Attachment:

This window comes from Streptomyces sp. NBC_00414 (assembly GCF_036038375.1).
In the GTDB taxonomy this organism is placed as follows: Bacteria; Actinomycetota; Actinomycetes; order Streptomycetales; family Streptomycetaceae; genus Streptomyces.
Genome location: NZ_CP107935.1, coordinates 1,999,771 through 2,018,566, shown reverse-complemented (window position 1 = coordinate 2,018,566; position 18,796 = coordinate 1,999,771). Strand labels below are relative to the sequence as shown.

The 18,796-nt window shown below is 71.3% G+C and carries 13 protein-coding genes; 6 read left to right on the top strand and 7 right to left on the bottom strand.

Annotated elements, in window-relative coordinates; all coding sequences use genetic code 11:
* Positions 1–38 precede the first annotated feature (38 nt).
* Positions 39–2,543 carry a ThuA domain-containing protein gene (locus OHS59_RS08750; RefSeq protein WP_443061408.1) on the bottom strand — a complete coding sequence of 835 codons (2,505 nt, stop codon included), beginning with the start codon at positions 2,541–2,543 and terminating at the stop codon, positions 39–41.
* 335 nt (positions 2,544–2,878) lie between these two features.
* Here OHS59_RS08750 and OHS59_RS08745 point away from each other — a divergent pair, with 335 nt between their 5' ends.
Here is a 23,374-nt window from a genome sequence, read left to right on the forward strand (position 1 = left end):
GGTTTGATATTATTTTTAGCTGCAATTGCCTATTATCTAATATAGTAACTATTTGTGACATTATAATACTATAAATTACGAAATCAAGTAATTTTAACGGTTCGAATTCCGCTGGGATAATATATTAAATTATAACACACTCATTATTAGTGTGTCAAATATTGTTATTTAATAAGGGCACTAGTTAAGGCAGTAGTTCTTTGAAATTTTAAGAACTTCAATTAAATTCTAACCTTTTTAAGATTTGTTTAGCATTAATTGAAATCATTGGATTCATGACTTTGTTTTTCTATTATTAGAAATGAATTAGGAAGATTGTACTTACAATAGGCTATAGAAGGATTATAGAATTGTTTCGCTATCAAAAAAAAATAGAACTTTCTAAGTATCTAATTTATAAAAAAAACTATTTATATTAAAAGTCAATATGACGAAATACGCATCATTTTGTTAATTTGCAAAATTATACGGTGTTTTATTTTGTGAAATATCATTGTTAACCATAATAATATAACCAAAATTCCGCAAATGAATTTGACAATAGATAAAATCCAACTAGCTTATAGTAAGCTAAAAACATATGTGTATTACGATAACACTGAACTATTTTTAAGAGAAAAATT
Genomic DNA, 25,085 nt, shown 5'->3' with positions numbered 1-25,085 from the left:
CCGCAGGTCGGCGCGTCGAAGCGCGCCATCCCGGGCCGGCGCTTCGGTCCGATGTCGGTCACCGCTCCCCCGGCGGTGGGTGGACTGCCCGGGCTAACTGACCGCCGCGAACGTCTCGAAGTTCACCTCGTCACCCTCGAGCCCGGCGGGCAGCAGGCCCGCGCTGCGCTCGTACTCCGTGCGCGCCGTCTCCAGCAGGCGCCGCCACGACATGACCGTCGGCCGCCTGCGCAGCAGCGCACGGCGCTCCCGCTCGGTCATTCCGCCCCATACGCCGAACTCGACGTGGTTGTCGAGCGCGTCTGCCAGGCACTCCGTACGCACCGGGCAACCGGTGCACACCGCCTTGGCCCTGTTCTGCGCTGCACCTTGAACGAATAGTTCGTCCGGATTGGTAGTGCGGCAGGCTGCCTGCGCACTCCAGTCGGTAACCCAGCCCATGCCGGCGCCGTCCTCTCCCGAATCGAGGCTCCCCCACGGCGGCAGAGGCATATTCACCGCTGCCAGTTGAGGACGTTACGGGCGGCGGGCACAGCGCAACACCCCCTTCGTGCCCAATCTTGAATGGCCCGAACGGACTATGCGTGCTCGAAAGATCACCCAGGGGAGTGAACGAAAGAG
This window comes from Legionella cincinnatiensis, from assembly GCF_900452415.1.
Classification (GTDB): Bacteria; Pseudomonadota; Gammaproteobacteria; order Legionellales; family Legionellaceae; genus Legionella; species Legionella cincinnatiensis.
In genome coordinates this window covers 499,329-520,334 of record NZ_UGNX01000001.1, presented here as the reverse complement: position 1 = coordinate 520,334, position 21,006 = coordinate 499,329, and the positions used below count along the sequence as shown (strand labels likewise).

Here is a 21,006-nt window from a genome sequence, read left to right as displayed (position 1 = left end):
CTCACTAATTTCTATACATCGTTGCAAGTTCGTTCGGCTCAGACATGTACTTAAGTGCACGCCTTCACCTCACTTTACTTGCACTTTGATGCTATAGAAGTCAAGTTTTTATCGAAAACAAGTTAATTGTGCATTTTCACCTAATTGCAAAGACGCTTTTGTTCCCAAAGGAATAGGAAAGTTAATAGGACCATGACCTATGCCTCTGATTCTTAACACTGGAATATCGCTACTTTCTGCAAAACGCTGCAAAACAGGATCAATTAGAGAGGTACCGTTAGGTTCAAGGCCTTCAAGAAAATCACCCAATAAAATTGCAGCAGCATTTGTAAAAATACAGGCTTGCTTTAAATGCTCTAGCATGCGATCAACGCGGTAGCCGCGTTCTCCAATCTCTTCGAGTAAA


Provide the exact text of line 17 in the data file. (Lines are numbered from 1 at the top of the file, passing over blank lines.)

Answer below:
Here is a 21,006-nt window from a genome sequence, read left to right as displayed (position 1 = left end):